Marianne Fillenz (1924 - 2012) came to the Department in 1950 from New Zealand to undertake a DPhil, studying receptors responding to stretch of the eye muscles. Her work clearly demonstrated that an eye muscle length signal is supplied to the brain in the cat, a fact that was later confirmed in humans.
Years later, she focused her research interests on the anatomy and physiology of the autonomic nervous system. Marianne was one of the first people to use and develop the technique of voltammetry to measure catecholamine release deep in the brain. Her technique of linear sweep voltammetry to measure dopamine release in the rat striatum is still much in use today.
This year's lecture, entitled Attention: Hippocampal long-term potentiation (LTP) might be important after all! was given by Professor David Bannerman, Head of the Behavioural Neuroscience Unit and Professor of Behavioural Neuroscience at the Department of Experimental Psychology here at the University of Oxford.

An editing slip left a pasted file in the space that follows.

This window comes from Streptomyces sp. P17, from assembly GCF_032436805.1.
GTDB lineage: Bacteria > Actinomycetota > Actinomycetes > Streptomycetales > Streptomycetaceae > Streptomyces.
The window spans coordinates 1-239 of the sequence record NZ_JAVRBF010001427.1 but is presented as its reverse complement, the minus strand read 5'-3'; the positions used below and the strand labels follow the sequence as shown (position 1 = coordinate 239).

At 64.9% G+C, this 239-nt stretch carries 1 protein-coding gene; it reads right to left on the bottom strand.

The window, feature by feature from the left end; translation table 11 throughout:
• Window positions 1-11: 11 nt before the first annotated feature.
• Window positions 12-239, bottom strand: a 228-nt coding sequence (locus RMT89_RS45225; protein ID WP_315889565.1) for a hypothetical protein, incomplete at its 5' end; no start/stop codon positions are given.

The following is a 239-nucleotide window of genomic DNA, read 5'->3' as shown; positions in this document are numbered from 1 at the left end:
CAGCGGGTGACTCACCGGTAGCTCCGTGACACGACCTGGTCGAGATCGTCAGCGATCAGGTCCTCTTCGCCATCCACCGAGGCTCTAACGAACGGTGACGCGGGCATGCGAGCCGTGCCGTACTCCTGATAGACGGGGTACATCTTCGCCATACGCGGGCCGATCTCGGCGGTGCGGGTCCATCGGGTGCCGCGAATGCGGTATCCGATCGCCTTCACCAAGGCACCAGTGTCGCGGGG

David Bannerman studied Pharmacology at the University of Bristol before undertaking a PhD in Neuroscience with Professor Richard Morris at the University of Edinburgh. He has been working in the Department of Experimental Psychology since 1995, studying the neurobiological mechanisms of learning and memory, and emotion.
I was fortunate enough to collaborate with Marianne Fillenz for several years, using voltammetric approaches to measure levels of biologically relevant molecules in behaving animals. These approaches are still very important for our current work. - Professor Bannerman
Professor Bannerman was delighted to deliver the talk at DPAG, remarking that "it was a scary but great experience to give the Marianne Fillenz Lecture and I feel tremendously honoured to have been able to talk in memory of Marianne."
To view more pictures of the lecture, click here.
To find out more and view pictures from Marianne's life, click here.